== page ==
Winter marks the start of a more robust vegetable crop, when beetroot, parsnips, turnips and celeriac come into season. Here's how to get the most out of these hardy root vegetables.
Winter is no time for flimsy fruit and veg – during colder months, our diets crave a more robust edge. Roots flourish in chilly weather as they grow underground, away from the elements above. They're also packed with vitamins, which are especially important in winter. Here's how to make the most of these brilliant roots.
The taste of boiled carrots can bring back fond memories of childhood Sunday lunches, but this harsh cooking technique can result in bland, watery carrots. If you do prefer to boil them, try leaving the carrots whole and slicing afterwards so they don't absorb too much liquid. Personally, we'd rather enjoy them in a salad with cumin, garlic and coriander; stir-fry them with spices; roast them with honey; grate them into veggie burgers; blend them into soup or use them to make a moreish carrot cake.
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This sweet, creamy root is a relative of the carrot, but is pale white in appearance. Parsnips are typically roasted like potatoes, which preserves their nutrients, but they can replace potatoes in other ways, such as by grating them into hash browns or making them into chips. They also work well in a gratin and can bulk out curries, casseroles and stews nicely. If you'd like to be a bit more adventurous, try using parsnips to make gnocchi or even sticky toffee pudding – their sweet, earthy taste compliments these dishes beautifully.
Once most commonly found crinkle-cut and pickled, beetroot is now readily available fresh and in bundles. You can even get it in juice form, which can take some getting used to, but is worth it for the health benefits. Beetroot soup – or bortsch – is a classic winter warmer in eastern Europe. Try our version made with beetroot, cumin, yogurt & coriander for a healthy, filling lunch.
If you're putting on a party spread, beetroot hummus makes a stunning, scrumptious dip for veggie crudités or toasted breadsticks. Beetroot is also great when roasted and served with goat's cheese or smoked fish. If you need an impressive meat-free centerpiece for a special occasion, look no further than our vegan beetroot & red onion tarte tatin.
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This knobbly white root looks nothing like a globe artichoke, but Jerusalem artichokes have the same distinct, earthy flavour. Scrub them clean and roast like you would a potato – it tastes brilliant when served with an aïoli dip – or blend into a creamy soup or serve in a gratin with smoked haddock. They also work well as part of a hearty winter salad, or simply fried in butter and served with a Sunday roast.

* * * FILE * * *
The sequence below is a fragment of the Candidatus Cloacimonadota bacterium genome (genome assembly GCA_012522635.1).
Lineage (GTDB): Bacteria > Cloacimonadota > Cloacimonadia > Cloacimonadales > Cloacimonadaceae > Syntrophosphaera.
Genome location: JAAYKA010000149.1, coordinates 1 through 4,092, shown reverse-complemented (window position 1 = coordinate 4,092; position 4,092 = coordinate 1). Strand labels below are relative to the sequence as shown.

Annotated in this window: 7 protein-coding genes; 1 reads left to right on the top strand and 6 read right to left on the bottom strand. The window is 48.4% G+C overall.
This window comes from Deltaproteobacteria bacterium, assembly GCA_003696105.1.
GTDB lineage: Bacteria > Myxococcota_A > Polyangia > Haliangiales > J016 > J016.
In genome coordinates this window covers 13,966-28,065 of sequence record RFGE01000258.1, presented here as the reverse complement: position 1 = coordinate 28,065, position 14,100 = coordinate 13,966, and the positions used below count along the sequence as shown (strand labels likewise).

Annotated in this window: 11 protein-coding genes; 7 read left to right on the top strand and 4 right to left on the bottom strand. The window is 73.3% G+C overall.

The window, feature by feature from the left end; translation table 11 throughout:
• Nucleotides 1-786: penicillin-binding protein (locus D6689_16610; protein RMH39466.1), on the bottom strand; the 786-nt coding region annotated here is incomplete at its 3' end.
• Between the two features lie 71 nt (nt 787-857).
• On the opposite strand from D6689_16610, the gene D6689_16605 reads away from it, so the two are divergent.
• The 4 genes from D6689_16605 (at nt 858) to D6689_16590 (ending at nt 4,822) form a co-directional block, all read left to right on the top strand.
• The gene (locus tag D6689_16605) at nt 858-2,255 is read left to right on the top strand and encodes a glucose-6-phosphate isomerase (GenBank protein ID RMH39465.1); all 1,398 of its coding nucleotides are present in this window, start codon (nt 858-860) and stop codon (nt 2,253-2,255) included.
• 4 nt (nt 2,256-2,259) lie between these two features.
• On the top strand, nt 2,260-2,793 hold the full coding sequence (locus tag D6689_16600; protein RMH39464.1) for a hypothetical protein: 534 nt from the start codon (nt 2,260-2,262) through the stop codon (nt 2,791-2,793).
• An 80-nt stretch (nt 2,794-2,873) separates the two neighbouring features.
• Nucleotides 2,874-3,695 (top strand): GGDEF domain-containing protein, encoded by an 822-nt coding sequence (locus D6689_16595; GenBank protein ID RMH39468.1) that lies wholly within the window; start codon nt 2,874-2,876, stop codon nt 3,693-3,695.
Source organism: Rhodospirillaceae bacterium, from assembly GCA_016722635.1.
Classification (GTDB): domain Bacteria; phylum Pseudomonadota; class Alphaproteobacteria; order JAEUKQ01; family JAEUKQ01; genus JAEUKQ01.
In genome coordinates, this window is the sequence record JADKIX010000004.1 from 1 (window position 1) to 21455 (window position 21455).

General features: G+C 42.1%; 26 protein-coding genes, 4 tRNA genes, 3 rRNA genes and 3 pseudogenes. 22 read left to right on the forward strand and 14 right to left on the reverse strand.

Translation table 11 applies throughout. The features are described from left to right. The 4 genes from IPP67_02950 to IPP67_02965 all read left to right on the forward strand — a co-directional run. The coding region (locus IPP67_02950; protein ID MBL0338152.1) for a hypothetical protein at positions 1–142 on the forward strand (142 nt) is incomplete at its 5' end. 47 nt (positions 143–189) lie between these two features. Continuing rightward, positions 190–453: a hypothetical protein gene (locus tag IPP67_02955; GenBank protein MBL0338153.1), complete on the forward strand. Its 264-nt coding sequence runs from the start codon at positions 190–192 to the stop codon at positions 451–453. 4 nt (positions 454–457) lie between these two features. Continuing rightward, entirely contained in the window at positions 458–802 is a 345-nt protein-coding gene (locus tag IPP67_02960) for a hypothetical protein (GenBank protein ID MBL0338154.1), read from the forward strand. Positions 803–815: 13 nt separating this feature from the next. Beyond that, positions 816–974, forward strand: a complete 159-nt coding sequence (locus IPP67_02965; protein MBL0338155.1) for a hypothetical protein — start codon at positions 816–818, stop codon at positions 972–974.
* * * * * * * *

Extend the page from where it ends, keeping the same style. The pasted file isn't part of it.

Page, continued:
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The much-maligned turnip may not be as glamorous as its fellow roots, but it's a bargain vegetable with a delicate sweet flavour and creamy flesh. Carrot & turnip mash makes a delicious addition to a roast dinner, and it can be jazzed up with butternut squash and nutmeg. Sliced, turnips make a lighter substitution for potatoes in dauphinoise or tartiflette, while baby turnips are great roasted with meat.
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Not dissimilar to the turnip, celeriac is also a budget-friendly buy and is peppery, like celery. It works really well with white fish such as smoked haddock and cod, as well as rich pork belly. Or, simply serve it roasted in honey with mushrooms & thyme for a veggie dinner-party main. Celeriac can also be cooked as you would a potato and served in mash with bacon and cabbage, whipped into a creamy champ or whizzed into a soup.
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Root vegetable medleys
Unsurprisingly, these vegetables work well together. A traybake of mixed roots makes a welcome accompaniment to roasts, stews and baked fish. Looking for a veggie Christmas showstopper? Try our stunning root vegetable tatin with candied nuts and blue cheese – delicious when served warm on the big day, and even better eaten cold as part of a Boxing Day buffet. You could also try adding a glug of cream and turning a selection of root veg into a gratin. And if you still have any leftovers, they can be put to good use in this moreish orange cake.
How do you like to use your roots? Leave a comment below...